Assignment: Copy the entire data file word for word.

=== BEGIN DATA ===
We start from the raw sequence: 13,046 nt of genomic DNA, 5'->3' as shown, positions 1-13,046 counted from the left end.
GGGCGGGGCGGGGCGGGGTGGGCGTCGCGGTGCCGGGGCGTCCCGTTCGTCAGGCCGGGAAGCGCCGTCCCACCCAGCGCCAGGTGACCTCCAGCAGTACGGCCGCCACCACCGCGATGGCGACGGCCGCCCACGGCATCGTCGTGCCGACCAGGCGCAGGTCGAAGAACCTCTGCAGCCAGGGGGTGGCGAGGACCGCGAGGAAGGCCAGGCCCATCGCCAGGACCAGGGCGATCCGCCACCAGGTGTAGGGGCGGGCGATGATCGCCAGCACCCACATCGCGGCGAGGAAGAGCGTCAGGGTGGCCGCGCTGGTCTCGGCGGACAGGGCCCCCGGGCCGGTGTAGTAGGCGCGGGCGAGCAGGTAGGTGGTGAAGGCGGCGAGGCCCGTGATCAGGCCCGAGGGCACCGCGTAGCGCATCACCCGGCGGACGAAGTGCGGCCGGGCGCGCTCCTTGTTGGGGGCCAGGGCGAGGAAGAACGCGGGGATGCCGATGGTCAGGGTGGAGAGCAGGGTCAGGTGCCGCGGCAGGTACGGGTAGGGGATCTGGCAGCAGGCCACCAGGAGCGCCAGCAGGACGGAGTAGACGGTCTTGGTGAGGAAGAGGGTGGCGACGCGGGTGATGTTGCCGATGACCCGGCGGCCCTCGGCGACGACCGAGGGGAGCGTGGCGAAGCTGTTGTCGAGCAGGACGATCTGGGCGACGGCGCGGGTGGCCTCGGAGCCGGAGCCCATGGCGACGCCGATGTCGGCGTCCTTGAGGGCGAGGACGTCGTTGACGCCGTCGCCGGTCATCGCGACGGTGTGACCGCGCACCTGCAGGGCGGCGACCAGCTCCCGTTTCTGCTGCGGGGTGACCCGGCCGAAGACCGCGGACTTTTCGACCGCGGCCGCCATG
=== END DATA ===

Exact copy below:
We start from the raw sequence: 13,046 nt of genomic DNA, 5'->3' as shown, positions 1-13,046 counted from the left end.
GGGCGGGGCGGGGCGGGGTGGGCGTCGCGGTGCCGGGGCGTCCCGTTCGTCAGGCCGGGAAGCGCCGTCCCACCCAGCGCCAGGTGACCTCCAGCAGTACGGCCGCCACCACCGCGATGGCGACGGCCGCCCACGGCATCGTCGTGCCGACCAGGCGCAGGTCGAAGAACCTCTGCAGCCAGGGGGTGGCGAGGACCGCGAGGAAGGCCAGGCCCATCGCCAGGACCAGGGCGATCCGCCACCAGGTGTAGGGGCGGGCGATGATCGCCAGCACCCACATCGCGGCGAGGAAGAGCGTCAGGGTGGCCGCGCTGGTCTCGGCGGACAGGGCCCCCGGGCCGGTGTAGTAGGCGCGGGCGAGCAGGTAGGTGGTGAAGGCGGCGAGGCCCGTGATCAGGCCCGAGGGCACCGCGTAGCGCATCACCCGGCGGACGAAGTGCGGCCGGGCGCGCTCCTTGTTGGGGGCCAGGGCGAGGAAGAACGCGGGGATGCCGATGGTCAGGGTGGAGAGCAGGGTCAGGTGCCGCGGCAGGTACGGGTAGGGGATCTGGCAGCAGGCCACCAGGAGCGCCAGCAGGACGGAGTAGACGGTCTTGGTGAGGAAGAGGGTGGCGACGCGGGTGATGTTGCCGATGACCCGGCGGCCCTCGGCGACGACCGAGGGGAGCGTGGCGAAGCTGTTGTCGAGCAGGACGATCTGGGCGACGGCGCGGGTGGCCTCGGAGCCGGAGCCCATGGCGACGCCGATGTCGGCGTCCTTGAGGGCGAGGACGTCGTTGACGCCGTCGCCGGTCATCGCGACGGTGTGACCGCGCACCTGCAGGGCGGCGACCAGCTCCCGTTTCTGCTGCGGGGTGACCCGGCCGAAGACCGCGGACTTTTCGACCGCGGCCGCCATG